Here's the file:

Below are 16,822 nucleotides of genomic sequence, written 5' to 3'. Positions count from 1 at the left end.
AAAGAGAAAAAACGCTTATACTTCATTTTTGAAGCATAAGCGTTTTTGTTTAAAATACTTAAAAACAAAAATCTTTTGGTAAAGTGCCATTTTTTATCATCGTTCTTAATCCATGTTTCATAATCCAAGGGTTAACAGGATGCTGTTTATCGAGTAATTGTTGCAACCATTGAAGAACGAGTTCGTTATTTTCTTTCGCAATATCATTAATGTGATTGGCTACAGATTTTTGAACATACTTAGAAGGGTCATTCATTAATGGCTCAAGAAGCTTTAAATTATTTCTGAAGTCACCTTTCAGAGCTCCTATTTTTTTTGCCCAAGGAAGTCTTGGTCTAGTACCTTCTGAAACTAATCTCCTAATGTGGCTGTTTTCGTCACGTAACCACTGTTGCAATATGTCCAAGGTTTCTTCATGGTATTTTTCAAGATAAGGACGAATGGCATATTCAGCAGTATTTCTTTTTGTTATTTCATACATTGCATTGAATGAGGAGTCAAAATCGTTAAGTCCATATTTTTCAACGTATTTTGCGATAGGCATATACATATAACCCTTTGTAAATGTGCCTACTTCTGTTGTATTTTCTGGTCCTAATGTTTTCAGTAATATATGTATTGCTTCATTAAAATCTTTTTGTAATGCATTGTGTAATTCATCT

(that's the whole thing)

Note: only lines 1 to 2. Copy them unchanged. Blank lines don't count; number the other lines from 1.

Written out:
Below are 16,822 nucleotides of genomic sequence, written 5' to 3'. Positions count from 1 at the left end.
AAAGAGAAAAAACGCTTATACTTCATTTTTGAAGCATAAGCGTTTTTGTTTAAAATACTTAAAAACAAAAATCTTTTGGTAAAGTGCCATTTTTTATCATCGTTCTTAATCCATGTTTCATAATCCAAGGGTTAACAGGATGCTGTTTATCGAGTAATTGTTGCAACCATTGAAGAACGAGTTCGTTATTTTCTTTCGCAATATCATTAATGTGATTGGCTACAGATTTTTGAACATACTTAGAAGGGTCATTCATTAATGGCTCAAGAAGCTTTAAATTATTTCTGAAGTCACCTTTCAGAGCTCCTATTTTTTTTGCCCAAGGAAGTCTTGGTCTAGTACCTTCTGAAACTAATCTCCTAATGTGGCTGTTTTCGTCACGTAACCACTGTTGCAATATGTCCAAGGTTTCTTCATGGTATTTTTCAAGATAAGGACGAATGGCATATTCAGCAGTATTTCTTTTTGTTATTTCATACATTGCATTGAATGAGGAGTCAAAATCGTTAAGTCCATATTTTTCAACGTATTTTGCGATAGGCATATACATATAACCCTTTGTAAATGTGCCTACTTCTGTTGTATTTTCTGGTCCTAATGTTTTCAGTAATATATGTATTGCTTCATTAAAATCTTTTTGTAATGCATTGTGTAATTCATCT